Commonwealth calls for governments to intensify action on land use to meet climate targets
The Commonwealth Secretariat is calling on member countries to consider the impact of agriculture, forestry and land use on climate change as they update their climate targets.
A review of existing targets, known as Nationally Determined Contributions (NDCs), submitted by Commonwealth countries has shown that biodiversity, soil and water and climate resilient agriculture should be areas of focus for both climate change mitigation and adaptation.
As it stands, countries are missing substantial opportunities to reduce greenhouse gas emissions and reduce climate vulnerability in cost-effective ways by not maximizing the potential of sustainable land management practices.
Commonwealth Secretary-General Patricia Scotland said: "There is still time to avert the climate emergency, but that window is closing fast. To keep the global temperature increase to below 2°C, countries must take bold action to halve emissions by 2030 and reach net-zero by 2050.
"On World Day to Combat Desertification and Drought, we are reminded of the importance of judiciously managing our land resources to reduce emissions and increase resilience. Land based climate change adaptation and mitigation strategies are essential to help countries achieve their targets."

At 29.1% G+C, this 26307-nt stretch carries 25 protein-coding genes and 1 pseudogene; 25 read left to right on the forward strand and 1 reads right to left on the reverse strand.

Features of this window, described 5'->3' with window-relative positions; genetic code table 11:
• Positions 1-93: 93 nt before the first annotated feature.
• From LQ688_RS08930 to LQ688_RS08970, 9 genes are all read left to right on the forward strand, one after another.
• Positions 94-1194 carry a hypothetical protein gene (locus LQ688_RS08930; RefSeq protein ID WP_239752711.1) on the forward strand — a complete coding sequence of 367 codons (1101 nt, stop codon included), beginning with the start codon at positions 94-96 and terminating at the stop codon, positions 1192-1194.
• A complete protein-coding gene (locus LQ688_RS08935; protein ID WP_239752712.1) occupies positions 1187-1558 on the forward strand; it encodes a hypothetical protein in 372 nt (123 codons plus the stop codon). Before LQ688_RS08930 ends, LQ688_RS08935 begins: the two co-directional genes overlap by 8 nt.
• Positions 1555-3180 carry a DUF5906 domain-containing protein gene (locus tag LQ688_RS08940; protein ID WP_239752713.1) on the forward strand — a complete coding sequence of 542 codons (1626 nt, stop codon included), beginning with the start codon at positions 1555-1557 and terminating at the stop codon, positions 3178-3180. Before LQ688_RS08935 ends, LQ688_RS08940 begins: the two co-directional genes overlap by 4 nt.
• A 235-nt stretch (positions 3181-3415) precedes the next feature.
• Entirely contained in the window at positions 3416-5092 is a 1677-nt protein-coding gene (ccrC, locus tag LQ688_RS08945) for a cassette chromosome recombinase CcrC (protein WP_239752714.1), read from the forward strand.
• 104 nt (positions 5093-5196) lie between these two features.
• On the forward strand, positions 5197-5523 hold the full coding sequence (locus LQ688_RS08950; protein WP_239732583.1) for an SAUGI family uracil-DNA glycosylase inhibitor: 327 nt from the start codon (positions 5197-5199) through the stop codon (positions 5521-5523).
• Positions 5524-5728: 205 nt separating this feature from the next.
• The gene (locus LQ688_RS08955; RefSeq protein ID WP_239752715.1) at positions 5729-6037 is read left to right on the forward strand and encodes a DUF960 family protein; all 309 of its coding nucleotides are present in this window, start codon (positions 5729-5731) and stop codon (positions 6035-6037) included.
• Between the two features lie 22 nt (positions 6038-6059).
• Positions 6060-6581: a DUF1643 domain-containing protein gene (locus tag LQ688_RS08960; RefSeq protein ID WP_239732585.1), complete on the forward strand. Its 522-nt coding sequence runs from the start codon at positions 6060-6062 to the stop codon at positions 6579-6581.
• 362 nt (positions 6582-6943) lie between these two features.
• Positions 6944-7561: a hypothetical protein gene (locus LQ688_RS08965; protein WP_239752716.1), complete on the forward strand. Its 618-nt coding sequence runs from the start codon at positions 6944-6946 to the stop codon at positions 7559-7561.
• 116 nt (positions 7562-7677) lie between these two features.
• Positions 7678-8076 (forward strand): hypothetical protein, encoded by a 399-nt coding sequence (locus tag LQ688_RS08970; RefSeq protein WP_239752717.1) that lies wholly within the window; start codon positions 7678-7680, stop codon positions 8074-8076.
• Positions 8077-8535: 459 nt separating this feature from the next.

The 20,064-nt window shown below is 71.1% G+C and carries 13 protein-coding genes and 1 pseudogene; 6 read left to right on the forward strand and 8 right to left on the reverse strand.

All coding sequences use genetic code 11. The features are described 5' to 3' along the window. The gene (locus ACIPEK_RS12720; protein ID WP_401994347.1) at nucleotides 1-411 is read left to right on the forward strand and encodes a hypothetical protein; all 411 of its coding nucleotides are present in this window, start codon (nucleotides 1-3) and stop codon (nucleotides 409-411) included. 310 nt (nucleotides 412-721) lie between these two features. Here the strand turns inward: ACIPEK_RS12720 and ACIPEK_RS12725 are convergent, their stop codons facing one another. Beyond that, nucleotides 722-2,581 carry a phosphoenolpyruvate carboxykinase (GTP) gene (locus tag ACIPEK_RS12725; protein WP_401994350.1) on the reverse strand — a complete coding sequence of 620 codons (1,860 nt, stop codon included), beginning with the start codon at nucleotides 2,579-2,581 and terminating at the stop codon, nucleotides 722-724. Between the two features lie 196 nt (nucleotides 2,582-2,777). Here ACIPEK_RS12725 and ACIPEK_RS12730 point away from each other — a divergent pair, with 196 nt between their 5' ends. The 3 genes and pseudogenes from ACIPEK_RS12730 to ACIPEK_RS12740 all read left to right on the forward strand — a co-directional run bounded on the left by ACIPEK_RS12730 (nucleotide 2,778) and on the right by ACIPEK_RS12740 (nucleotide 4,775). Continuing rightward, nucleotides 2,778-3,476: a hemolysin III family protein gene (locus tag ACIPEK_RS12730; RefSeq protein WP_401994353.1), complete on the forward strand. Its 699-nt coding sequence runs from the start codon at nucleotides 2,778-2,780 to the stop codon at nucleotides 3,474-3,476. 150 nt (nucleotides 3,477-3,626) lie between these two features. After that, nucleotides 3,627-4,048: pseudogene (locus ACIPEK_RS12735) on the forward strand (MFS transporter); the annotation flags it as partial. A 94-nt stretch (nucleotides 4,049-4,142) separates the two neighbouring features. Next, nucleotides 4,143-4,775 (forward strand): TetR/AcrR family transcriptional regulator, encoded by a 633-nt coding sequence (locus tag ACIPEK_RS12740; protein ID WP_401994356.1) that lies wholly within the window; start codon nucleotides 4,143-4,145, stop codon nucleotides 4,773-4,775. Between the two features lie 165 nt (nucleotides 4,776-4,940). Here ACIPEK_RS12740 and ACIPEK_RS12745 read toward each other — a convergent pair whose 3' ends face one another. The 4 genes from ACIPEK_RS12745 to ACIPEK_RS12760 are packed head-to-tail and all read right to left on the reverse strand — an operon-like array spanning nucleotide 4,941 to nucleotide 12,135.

Agriculture, forestry and other land use represents around 24% of global greenhouse gas emissions. Sustainable land management practices such as reforestation, improved water management, conservation agriculture, integrated soil fertility management and agroforestry can both reduce climate vulnerability, as well as reduce greenhouse gas emissions and provide carbon sinks to capture carbon dioxide from the atmosphere.
The Commonwealth Secretariat, through the Commonwealth Climate Finance Access Hub, is working with the NDC Partnership to design climate finance strategies and support member countries to revise and implement their NDCs.
Commonwealth countries have long been champions for climate action, having first formally raised concerns that the most pressing issue facing the world was rising greenhouse gas emissions in the Langkawi Declaration in 1989.